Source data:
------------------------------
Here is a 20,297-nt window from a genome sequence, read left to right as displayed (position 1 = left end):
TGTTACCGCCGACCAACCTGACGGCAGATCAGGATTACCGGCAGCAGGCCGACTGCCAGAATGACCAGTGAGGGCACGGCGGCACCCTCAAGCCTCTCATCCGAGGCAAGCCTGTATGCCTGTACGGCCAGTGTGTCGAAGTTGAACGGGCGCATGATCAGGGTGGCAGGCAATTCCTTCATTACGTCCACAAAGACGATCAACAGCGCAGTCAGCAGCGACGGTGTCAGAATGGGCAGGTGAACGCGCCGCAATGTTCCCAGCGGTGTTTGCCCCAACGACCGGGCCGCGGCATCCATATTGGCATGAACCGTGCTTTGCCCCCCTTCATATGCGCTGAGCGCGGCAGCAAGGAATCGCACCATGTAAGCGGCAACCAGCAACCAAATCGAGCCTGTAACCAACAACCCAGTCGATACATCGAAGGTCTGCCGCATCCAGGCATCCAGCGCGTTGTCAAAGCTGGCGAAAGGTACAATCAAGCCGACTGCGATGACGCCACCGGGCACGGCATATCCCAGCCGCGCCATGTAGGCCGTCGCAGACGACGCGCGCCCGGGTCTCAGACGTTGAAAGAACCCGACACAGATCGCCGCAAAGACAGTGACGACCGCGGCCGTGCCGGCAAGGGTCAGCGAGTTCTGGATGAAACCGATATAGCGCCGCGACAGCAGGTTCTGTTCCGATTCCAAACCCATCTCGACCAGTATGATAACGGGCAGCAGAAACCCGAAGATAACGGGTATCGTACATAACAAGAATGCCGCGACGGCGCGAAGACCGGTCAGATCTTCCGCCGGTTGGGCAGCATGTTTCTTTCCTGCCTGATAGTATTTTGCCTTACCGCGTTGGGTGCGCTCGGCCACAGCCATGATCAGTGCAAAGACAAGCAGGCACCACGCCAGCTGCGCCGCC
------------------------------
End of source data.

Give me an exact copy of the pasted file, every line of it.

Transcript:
Here is a 20,297-nt window from a genome sequence, read left to right as displayed (position 1 = left end):
TGTTACCGCCGACCAACCTGACGGCAGATCAGGATTACCGGCAGCAGGCCGACTGCCAGAATGACCAGTGAGGGCACGGCGGCACCCTCAAGCCTCTCATCCGAGGCAAGCCTGTATGCCTGTACGGCCAGTGTGTCGAAGTTGAACGGGCGCATGATCAGGGTGGCAGGCAATTCCTTCATTACGTCCACAAAGACGATCAACAGCGCAGTCAGCAGCGACGGTGTCAGAATGGGCAGGTGAACGCGCCGCAATGTTCCCAGCGGTGTTTGCCCCAACGACCGGGCCGCGGCATCCATATTGGCATGAACCGTGCTTTGCCCCCCTTCATATGCGCTGAGCGCGGCAGCAAGGAATCGCACCATGTAAGCGGCAACCAGCAACCAAATCGAGCCTGTAACCAACAACCCAGTCGATACATCGAAGGTCTGCCGCATCCAGGCATCCAGCGCGTTGTCAAAGCTGGCGAAAGGTACAATCAAGCCGACTGCGATGACGCCACCGGGCACGGCATATCCCAGCCGCGCCATGTAGGCCGTCGCAGACGACGCGCGCCCGGGTCTCAGACGTTGAAAGAACCCGACACAGATCGCCGCAAAGACAGTGACGACCGCGGCCGTGCCGGCAAGGGTCAGCGAGTTCTGGATGAAACCGATATAGCGCCGCGACAGCAGGTTCTGTTCCGATTCCAAACCCATCTCGACCAGTATGATAACGGGCAGCAGAAACCCGAAGATAACGGGTATCGTACATAACAAGAATGCCGCGACGGCGCGAAGACCGGTCAGATCTTCCGCCGGTTGGGCAGCATGTTTCTTTCCTGCCTGATAGTATTTTGCCTTACCGCGTTGGGTGCGCTCGGCCACAGCCATGATCAGTGCAAAGACAAGCAGGCACCACGCCAGCTGCGCCGCC